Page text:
Purpose of Fair Trade
Fair trade exists to give a chance to small farmers, artisans and workers around the world, so they can also benefit from globalization. This philosophy provides a platform that enables these disadvantaged people to rise above poverty and improve their standard of living.
This term is a favorite amongst economists, scholars and politicians. Yet, we should understand that globalization affects all of us, and connects us to everyone in the world.
In essence, globalization implies that the world is becoming smaller and more interconnected. It is applied to many subjects: the economy, communications, politics, trade, technology, information, ethics, language, ecology, and many others. When it comes to Fair Trade, though, it mainly revolves around politics, trade and the global economy.
In our side of the world (in North America), globalization has been very kind to us. You wake up on a bed that may be of Swedish design, assembled in Asia. You brush your teeth with a product made in the US, drink coffee that comes from Central America, put on your Chinese made shirt and your Vietnamese made jeans, work on your Japanese made computer, talk on your Korean made cell phone, snack on an African grown chocolate bar, and drive your German car to school or work. At school or university you received Spanish classes from an Argentinean teacher, the person sitting next to you is from India, and you get your food served by someone from Mexico in the cafeteria. If you’re at work, you may have to discuss software issues with your programmer in the Ukraine, and try to convince your client in Australia that she will get her program soon. Indeed, globalization has been very kind to people of developed nations such as the US, Canada, Western Europe and Japan.
However, people in less fortunate countries do not fare as well. While globalization has opened the doors for different countries to communicate, share ideas and engage in trade that should ultimately develop the world, in many situations it has also opened the door to exploitation. Many third world countries do not have the resources to compete equally with developed nations. In cases like these, the powerful corporations in these nations set up a factory, a plantation or a mine in the poor countries under the pretense that they will pay the workers a salary (which is better than no salary), pay taxes, and improve the local economy. Even though it is true that the people in the poor countries want a job and opportunities, the ones offered by multinational corporations are far from ideal. What ends up happening is that people are overworked and are not compensated for all the sacrifices they make (their health, their family, their dignity). There is nothing the disadvantaged workers, farmers or miners can do, because they have no access to information, education, resources, credit, or many of the other privileges that the corporations from the developed world have ready access to.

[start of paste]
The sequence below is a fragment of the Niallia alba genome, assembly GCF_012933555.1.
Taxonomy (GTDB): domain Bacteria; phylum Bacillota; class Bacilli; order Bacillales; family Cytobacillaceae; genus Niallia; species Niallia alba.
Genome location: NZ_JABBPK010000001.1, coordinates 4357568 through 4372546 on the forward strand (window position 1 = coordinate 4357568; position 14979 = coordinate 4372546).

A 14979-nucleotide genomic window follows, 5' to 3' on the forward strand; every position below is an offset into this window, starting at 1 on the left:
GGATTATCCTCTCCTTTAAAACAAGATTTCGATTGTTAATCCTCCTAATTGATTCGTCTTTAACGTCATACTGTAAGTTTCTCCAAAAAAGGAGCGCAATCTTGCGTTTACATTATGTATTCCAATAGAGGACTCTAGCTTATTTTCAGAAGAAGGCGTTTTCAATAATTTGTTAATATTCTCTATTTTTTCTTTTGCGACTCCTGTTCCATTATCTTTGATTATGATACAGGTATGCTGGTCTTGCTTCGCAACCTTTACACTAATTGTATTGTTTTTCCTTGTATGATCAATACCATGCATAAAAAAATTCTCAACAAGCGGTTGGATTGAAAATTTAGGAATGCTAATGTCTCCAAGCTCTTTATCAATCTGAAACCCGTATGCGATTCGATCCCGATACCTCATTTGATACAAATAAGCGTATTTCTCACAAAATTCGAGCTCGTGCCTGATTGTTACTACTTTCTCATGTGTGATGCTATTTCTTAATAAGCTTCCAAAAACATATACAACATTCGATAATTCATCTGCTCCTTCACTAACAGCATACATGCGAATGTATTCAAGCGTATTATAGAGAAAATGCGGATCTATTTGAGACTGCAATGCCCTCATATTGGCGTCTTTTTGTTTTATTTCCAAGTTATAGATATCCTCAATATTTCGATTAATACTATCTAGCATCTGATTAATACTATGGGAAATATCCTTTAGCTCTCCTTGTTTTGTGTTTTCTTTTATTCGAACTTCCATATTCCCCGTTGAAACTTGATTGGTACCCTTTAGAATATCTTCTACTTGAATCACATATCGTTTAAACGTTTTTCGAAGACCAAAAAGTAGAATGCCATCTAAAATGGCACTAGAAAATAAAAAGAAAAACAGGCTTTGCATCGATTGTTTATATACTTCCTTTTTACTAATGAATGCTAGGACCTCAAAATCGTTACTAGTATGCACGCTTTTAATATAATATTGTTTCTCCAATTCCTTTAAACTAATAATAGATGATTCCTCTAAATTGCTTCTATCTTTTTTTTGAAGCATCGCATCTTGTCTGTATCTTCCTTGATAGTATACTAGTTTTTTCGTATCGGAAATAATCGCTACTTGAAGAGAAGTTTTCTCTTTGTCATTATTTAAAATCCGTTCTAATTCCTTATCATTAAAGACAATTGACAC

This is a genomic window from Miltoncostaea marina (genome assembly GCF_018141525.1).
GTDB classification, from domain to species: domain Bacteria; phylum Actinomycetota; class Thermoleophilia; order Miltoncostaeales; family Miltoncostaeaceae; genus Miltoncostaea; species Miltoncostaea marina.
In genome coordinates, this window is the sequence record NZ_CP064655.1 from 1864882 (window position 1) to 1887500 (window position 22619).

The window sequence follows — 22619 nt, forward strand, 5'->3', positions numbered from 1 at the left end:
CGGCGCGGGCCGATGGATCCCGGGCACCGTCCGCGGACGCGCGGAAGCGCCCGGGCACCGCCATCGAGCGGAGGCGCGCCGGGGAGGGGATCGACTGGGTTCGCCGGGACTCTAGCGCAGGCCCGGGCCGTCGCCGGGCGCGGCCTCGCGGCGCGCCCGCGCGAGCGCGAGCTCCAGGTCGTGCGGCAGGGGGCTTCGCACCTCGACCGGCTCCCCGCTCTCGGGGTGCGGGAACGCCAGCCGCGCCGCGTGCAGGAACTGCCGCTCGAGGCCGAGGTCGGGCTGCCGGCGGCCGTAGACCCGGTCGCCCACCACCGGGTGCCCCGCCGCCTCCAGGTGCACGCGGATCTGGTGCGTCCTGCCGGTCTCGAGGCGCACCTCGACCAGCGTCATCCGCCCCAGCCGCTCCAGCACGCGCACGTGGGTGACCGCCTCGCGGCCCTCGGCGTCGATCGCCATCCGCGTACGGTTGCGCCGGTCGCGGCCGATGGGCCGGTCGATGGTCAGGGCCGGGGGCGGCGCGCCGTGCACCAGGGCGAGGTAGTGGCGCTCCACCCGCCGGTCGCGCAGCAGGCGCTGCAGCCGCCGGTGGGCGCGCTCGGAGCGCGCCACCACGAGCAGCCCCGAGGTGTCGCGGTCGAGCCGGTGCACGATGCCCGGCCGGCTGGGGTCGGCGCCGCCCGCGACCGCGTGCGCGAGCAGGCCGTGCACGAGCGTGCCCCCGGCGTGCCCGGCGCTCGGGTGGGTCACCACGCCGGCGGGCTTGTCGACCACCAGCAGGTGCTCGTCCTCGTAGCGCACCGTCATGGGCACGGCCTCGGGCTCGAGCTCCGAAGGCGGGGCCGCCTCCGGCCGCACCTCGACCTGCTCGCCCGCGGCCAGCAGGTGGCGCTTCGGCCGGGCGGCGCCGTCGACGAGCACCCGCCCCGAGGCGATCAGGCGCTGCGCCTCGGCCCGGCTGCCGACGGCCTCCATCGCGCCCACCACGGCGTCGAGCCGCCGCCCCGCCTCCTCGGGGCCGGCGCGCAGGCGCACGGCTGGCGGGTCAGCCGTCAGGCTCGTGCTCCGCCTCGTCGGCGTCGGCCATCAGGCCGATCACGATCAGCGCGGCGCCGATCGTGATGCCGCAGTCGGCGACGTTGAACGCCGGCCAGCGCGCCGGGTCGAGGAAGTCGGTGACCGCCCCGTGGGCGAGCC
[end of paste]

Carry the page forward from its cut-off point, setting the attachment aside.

It is no one’s fault that this system started, since people were just following the economic theories they knew. However, we are at a point where we realize that this is an unethical way of doing business. That is why people from both developed and developing nations have created the system of Fair Trade. It aims to empower the artisans, farmers and miners with education, access to credit, information about the markets, and communications tools so they can compete in the globalized economy. In the end, Fair Traders hope to create a system where the artisans and farmers become independent and self-sustainable. That is why Fair Trade exists: to create justice, to empower people, to break the poverty cycle, and ultimately so everyone can produce and buy products that are healthy for the people and the planet.